All Unnecessary Suffering Comes From Outdated Defenses
Part 2: How 15 defenses might unconsciously control you.
Posted March 24, 2021 | Reviewed by Ekua Hagan
What your outmoded defenses all share is that each in its own way prevents you from achieving emotional maturity and optimal personality growth. And that can keep you from cultivating psychological equilibrium and functioning at your adult best. As a result, you may not be able to experience the self-esteem, happiness, and contentment that earlier missing for you.
Here are 15 defenses to consider as regards their detrimentally affecting your life:
1. Acting Out — Taking action, usually aggressive, to detach from uncomfortable feelings is a lot more common in children than adults. And it’s a lot less safe when resorted to when you’re older. If, indeed, this has become your MO, you can end up antagonizing or exhausting your support system. It’s one thing for a 3-year-old to have a temper tantrum; it’s something quite different when an adult—say, belligerently demanding another’s attention or compliance—“devolves” into one.
2. Avoidance — Deciding not to act purposefully because you see it as precarious, thereby heightening feelings of personal vulnerability, will immediately reduce your anxiety. But such reluctance doesn’t really solve anything. And in interpersonal contexts others’ trust in you will be undermined once they realize you can't be depended on.
3. Denial — One of the most popularized defenses (as in, “they’re all in denial”), this defense reflects an inability or refusal to confront reality, or admit what’s obviously the truth about a situation. Denial is also operating when the facts are accurately perceived, yet their importance is minimized. And such blatant disregard for “what is” usually carries significant personal, and interpersonal, costs.
4. Displacement — Also an ego-protecting distortion of reality, displacement involves transposing thoughts, feelings, and impulses from someone or something that feels threatening onto others or objects that feel less threatening. One common example is getting furious with your boss yet, fearing retaliation, stifling these hostile feelings until you return home. Then you start yelling at your wife or kids for something trivial, causing friction and bad, hurtful feelings for all concerned.
5. Dissociation — Here, you’re disconnecting from thoughts, feelings, memories, or your environment because they’re unconsciously linked to feelings of past anxiety and unresolved emotional pain. Nonetheless, involuntarily “taking leave” of the present puts you at various risks (e.g., if you’re speaking before a large audience and suddenly blank out).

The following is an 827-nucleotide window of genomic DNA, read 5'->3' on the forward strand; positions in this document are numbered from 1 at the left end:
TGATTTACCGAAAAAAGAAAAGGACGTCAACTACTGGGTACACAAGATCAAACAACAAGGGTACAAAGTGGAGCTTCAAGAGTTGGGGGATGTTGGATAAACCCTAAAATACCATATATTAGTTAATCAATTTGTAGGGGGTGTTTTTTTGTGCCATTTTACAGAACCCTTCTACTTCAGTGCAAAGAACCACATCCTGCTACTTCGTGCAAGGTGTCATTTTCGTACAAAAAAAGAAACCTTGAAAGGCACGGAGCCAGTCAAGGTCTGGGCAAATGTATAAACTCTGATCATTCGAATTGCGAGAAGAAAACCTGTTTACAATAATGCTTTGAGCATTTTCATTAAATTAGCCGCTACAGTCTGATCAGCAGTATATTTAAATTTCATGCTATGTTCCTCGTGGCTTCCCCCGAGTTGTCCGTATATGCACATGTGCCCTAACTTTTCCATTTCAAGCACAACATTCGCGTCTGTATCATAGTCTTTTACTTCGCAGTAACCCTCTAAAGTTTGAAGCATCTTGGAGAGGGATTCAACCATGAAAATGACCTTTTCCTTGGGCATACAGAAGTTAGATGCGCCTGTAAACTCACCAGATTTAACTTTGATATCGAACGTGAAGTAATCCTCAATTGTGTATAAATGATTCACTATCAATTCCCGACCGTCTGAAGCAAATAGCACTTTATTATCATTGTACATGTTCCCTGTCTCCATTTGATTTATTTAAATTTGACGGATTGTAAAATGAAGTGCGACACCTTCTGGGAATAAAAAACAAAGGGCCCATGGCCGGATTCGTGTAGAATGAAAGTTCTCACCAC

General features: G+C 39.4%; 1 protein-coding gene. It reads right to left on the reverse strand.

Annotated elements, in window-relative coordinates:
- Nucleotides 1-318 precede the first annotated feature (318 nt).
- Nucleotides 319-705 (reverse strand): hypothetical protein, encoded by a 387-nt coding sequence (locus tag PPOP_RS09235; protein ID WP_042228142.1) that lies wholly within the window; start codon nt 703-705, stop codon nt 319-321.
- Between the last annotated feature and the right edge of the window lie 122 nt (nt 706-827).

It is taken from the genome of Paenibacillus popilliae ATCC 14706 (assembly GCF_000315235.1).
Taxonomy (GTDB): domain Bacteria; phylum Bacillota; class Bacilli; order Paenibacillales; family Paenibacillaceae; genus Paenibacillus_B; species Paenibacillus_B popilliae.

6. Fantasy — Everyone fantasizes at times, and it’s not always problematic. But if you turn to fantasizing as a substitute for actual engagement (erotic or otherwise) with others, or in unreservedly pursuing attainable goals, then you’ll be forfeiting energy much better spent on productively working to make your ambitions and dreams a reality.
7. Intellectualization — Not as irrational as many other defenses, intellectualization nonetheless dismisses the emotional component of a situation, thinking about something in a coldly analytical, detached manner. As such, the distressful emotions that ordinarily would accompany the experience are blocked or obscured. Doubtless, this can be an awfully handy defense at times. But life can never be fully lived if you’re obliterating the feelings that naturally go with an experience.
8. Overcompensation (my label, for it's generally identified as “compensation”) — This is about developing one’s capabilities or overachieving in one area to make up for deficiencies or failures in another. If you feel inferior at what you’d most like to accomplish, your defense could be to excel at something else. And up to a point, that’s fine (i.e., it’s compensation). But such striving can also throw your whole life off balance—becoming compulsive, and quite possibly addictive (e.g., avariciously “enslaved” to making more money).
9. Passive-Aggressiveness — A defensive strategy that can be conscious as well as unconscious, this coping mechanism can cover up feelings of anxiety, distrust, and poor self-esteem through indirectly attacking others, and in clandestine ways that may be difficult to detect. Ultimately, what it breeds in others is annoyance, distrust, and disrespect. So it can damage or destroy relationships important to you.